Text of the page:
Astronaut Alan Shepard's daughter says she's excited to follow him to space

Laura Shepard Churchley, the eldest daughter of the first American in space Alan Shepard, is seen wearing a Blue Origin cap at the first human flight of the company's New Shepard launch vehicle in July 2021. Churchley is set to follow in her father's footsteps, flying on Blue Origin's third crewed flight in December.
Laura Shepard Churchley, the eldest daughter of the first American in space Alan Shepard, is seen wearing a Blue Origin cap at the first human flight of the company's New Shepard launch vehicle in July 2021. Churchley is set to follow in her father's footsteps, flying on Blue Origin's third crewed flight in December. (Image credit: Blue Origin)
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The daughter of NASA astronaut Alan Shepard can't wait to go to space, just like her father, she said.

Laura Shepard Churchley, now 74, is set to fly into space for the first time on Blue Origin's NS-19 flight this Saturday (Dec. 11). She will launch to the skies and back on a suborbital flight, sitting in the company's New Shepard spacecraft that's named after her father.

"I believe he would say the same thing as my children: 'Go for it, Laura'," Churchley said in a Twitter video (opens in new tab) released Tuesday (Dec. 7) by Blue Origin. "I just want to see a space a little closer."

In photosBlue Origin's 1st New Shepard passenger launch with Jeff Bezos

Six people will fly aboard this flight, including "Good Morning America" host and retired football player Michael Strahan. The rest of the crew, besides Strahan and Churchley, includes:

  • Dylan Taylor, 51, chairman and CEO of the space exploration firm Voyager Space, founder of the nonprofit Space for Humanity, and co-founding patron of the Commercial Spaceflight Federation.
  • Evan Dick, age not disclosed, an engineer and investor who is a volunteer pilot for Starfighters Aerospace.
  • Lane Bess, age not disclosed, principal and founder of a technology-focused venture fund called Bess Ventures and Advisory.
  • Cameron Bess, age not disclosed, who is a child of Lane. They stream variety content on Twitch (opens in new tab) under the alias MeepsKitten.

The six passengers of Blue Origin's NS-19 flight, from left: Dylan Taylor, Lane and Cameron Bess, Laura Shepard Churchley, Michael Strahan and Evan Dick. (Image credit: Blue Origin)

Churchley recounted standing outside with her father watching the Soviet Union's Sputnik satellite launch on Oct. 4, 1957, which was the first human-made object made in space.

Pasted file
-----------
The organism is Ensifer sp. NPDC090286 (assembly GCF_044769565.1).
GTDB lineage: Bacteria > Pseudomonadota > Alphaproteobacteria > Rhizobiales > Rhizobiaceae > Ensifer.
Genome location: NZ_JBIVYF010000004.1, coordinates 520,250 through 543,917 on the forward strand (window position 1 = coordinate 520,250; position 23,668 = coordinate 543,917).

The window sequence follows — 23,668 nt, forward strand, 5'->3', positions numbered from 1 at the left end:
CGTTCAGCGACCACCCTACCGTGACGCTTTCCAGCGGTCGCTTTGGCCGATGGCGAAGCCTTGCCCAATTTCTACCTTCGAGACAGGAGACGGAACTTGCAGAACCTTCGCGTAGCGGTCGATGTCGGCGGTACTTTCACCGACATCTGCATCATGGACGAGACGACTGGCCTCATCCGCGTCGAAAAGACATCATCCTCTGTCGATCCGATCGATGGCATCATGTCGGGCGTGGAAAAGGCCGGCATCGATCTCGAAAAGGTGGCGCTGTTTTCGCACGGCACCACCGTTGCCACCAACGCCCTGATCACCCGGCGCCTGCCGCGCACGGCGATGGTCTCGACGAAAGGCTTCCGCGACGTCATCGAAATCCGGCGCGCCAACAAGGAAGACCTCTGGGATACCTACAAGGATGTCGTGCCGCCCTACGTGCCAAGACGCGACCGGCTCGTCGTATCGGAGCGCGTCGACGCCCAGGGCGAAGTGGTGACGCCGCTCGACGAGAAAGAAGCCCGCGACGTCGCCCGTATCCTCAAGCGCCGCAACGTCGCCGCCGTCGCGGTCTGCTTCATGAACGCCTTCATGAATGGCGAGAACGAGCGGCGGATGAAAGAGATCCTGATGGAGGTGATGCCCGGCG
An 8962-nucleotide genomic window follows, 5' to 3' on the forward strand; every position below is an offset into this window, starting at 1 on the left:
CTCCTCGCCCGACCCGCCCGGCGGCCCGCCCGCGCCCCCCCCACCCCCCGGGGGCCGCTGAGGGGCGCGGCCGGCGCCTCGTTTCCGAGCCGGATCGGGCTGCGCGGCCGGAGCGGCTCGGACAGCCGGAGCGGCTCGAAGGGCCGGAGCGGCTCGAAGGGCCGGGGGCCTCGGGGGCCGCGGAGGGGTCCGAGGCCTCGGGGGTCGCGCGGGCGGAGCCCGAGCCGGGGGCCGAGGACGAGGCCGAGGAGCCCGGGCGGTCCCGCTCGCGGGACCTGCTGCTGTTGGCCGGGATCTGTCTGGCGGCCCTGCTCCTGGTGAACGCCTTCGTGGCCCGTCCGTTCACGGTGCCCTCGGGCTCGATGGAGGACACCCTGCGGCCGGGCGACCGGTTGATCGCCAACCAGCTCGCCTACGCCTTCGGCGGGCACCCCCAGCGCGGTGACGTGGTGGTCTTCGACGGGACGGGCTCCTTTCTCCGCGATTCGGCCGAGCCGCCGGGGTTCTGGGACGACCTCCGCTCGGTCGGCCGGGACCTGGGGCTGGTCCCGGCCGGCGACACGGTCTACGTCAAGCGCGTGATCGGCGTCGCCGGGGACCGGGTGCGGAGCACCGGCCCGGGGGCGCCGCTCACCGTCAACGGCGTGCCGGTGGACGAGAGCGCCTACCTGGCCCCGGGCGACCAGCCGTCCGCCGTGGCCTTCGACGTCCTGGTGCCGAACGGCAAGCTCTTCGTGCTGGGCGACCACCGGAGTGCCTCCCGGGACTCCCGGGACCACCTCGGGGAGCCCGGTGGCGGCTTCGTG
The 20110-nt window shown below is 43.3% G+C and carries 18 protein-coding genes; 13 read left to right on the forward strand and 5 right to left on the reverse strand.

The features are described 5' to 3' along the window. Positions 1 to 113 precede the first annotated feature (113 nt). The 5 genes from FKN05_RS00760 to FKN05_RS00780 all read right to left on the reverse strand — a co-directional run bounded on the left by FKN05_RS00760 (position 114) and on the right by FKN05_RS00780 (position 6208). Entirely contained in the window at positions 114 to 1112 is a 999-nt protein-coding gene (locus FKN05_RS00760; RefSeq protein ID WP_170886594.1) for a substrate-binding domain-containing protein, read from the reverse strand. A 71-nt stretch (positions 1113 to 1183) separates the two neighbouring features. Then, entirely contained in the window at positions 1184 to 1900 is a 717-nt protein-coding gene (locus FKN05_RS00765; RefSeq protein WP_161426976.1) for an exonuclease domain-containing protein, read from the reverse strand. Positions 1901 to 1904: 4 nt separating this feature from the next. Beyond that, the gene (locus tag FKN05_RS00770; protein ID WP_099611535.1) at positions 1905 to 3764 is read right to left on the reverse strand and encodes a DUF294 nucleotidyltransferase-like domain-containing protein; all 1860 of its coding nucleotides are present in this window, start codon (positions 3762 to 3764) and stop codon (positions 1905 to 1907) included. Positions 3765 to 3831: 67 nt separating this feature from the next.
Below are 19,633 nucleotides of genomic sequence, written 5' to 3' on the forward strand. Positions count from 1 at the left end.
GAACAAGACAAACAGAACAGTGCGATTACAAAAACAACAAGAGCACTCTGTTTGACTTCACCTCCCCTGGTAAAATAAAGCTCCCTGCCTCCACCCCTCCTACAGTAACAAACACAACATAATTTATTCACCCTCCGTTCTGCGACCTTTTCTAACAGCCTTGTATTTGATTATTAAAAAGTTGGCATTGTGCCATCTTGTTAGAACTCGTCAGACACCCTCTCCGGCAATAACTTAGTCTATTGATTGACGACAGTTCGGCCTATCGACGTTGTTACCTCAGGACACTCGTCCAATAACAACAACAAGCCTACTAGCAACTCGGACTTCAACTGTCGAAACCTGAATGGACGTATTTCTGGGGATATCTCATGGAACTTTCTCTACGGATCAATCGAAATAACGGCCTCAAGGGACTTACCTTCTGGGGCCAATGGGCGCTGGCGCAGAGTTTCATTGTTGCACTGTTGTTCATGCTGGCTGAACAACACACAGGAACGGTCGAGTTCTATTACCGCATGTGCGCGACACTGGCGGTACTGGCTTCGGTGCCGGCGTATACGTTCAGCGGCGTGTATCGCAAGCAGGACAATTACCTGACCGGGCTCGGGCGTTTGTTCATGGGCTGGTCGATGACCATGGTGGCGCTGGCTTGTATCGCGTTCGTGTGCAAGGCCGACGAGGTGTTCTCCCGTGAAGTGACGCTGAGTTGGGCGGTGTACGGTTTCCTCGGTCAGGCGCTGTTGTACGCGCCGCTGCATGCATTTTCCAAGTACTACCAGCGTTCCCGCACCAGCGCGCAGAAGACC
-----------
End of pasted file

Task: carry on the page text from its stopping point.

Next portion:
She then discussed what happened just a couple of years later, before Shepard and the rest of the Mercury 7 astronauts were announced publicly on April 9, 1959. At the time, she was about 11 or 12 years old.

"Daddy announced to me, 'I'm going to be working for NASA. I'm going to be an astronaut'," Churchley recalled. After asking her father what an astronaut means, she said that he told her, "NASA is going to put me into a spacecraft on top of a rocket. The rocket is going to blast me up into space. And I will come back to Earth safely.'"

"And I said 'OK,' have a good trip, Daddy'," she said.

Churchley filmed this video at the Kennedy Space Center's Astronaut Hall of Fame, near Orlando, Fla. The facility includes a statue of her father, which is showcased in the video.

Shepard flew in 1961 on the first human spaceflight by NASA and again in 1970, commanding the third mission to land on the moon, called Apollo 14. Recalling Shepard's first flight, Churchley said she will have a bigger window to look out of than her dad (echoing what Blue Origin often says in marketing materials about its "big, beautiful windows.")

She concluded in the video, "Every night I go out and look at the moon, and say hi to Daddy. It's kind of fun for me to say that an original Shepard will fly on the New Shepard."

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Elizabeth Howell
Staff Writer, Spaceflight

Elizabeth Howell, Ph.D., is a staff writer in the spaceflight channel since 2022. She was contributing writer for Space.com (opens in new tab) for 10 years before that, since 2012. Elizabeth's reporting includes an exclusive with Office of the Vice-President of the United States, speaking several times with the International Space Station, witnessing five human spaceflight launches on two continents, working inside a spacesuit, and participating in a simulated Mars mission. Her latest book, "Why Am I Taller?", is co-written with astronaut Dave Williams. Elizabeth holds a Ph.D. and M.Sc. in Space Studies from the University of North Dakota, a Bachelor of Journalism from Canada's Carleton University and (soon) a Bachelor of History from Athabasca University. Elizabeth is also a post-secondary instructor in communications and science since 2015. Elizabeth first got interested in space after watching the movie Apollo 13 in 1996, and still wants to be an astronaut someday. Mastodon: https://qoto.org/@howellspace